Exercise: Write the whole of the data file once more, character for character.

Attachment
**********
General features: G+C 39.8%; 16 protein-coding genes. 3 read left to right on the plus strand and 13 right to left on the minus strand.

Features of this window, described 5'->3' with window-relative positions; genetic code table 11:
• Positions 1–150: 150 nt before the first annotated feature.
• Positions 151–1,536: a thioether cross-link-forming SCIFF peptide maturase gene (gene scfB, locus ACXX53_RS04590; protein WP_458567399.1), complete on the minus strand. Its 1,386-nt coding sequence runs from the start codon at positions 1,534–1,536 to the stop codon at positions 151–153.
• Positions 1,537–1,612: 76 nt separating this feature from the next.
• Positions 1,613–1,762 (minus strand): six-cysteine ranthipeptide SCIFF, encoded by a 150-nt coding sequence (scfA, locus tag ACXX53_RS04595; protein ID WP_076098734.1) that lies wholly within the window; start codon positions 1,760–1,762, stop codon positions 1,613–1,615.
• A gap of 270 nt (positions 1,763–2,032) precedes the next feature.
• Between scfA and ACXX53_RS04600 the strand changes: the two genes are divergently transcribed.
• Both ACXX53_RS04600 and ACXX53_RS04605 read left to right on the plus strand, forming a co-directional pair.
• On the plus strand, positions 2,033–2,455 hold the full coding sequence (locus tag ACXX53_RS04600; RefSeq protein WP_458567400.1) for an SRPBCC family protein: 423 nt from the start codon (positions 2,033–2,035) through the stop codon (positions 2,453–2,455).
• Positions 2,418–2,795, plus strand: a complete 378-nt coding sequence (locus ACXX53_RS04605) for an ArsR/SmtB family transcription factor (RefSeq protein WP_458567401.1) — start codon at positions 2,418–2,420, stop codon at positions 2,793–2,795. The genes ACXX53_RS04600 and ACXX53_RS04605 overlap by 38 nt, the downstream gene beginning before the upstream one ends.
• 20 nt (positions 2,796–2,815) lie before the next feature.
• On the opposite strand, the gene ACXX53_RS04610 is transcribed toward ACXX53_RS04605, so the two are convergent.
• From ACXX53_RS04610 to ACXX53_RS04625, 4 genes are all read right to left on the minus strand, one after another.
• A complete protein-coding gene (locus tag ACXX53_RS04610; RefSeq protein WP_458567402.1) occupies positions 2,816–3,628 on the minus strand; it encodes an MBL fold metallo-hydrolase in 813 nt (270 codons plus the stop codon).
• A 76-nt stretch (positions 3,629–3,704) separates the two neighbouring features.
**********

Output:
General features: G+C 39.8%; 16 protein-coding genes. 3 read left to right on the plus strand and 13 right to left on the minus strand.

Features of this window, described 5'->3' with window-relative positions; genetic code table 11:
• Positions 1–150: 150 nt before the first annotated feature.
• Positions 151–1,536: a thioether cross-link-forming SCIFF peptide maturase gene (gene scfB, locus ACXX53_RS04590; protein WP_458567399.1), complete on the minus strand. Its 1,386-nt coding sequence runs from the start codon at positions 1,534–1,536 to the stop codon at positions 151–153.
• Positions 1,537–1,612: 76 nt separating this feature from the next.
• Positions 1,613–1,762 (minus strand): six-cysteine ranthipeptide SCIFF, encoded by a 150-nt coding sequence (scfA, locus tag ACXX53_RS04595; protein ID WP_076098734.1) that lies wholly within the window; start codon positions 1,760–1,762, stop codon positions 1,613–1,615.
• A gap of 270 nt (positions 1,763–2,032) precedes the next feature.
• Between scfA and ACXX53_RS04600 the strand changes: the two genes are divergently transcribed.
• Both ACXX53_RS04600 and ACXX53_RS04605 read left to right on the plus strand, forming a co-directional pair.
• On the plus strand, positions 2,033–2,455 hold the full coding sequence (locus tag ACXX53_RS04600; RefSeq protein WP_458567400.1) for an SRPBCC family protein: 423 nt from the start codon (positions 2,033–2,035) through the stop codon (positions 2,453–2,455).
• Positions 2,418–2,795, plus strand: a complete 378-nt coding sequence (locus ACXX53_RS04605) for an ArsR/SmtB family transcription factor (RefSeq protein WP_458567401.1) — start codon at positions 2,418–2,420, stop codon at positions 2,793–2,795. The genes ACXX53_RS04600 and ACXX53_RS04605 overlap by 38 nt, the downstream gene beginning before the upstream one ends.
• 20 nt (positions 2,796–2,815) lie before the next feature.
• On the opposite strand, the gene ACXX53_RS04610 is transcribed toward ACXX53_RS04605, so the two are convergent.
• From ACXX53_RS04610 to ACXX53_RS04625, 4 genes are all read right to left on the minus strand, one after another.
• A complete protein-coding gene (locus tag ACXX53_RS04610; RefSeq protein WP_458567402.1) occupies positions 2,816–3,628 on the minus strand; it encodes an MBL fold metallo-hydrolase in 813 nt (270 codons plus the stop codon).
• A 76-nt stretch (positions 3,629–3,704) separates the two neighbouring features.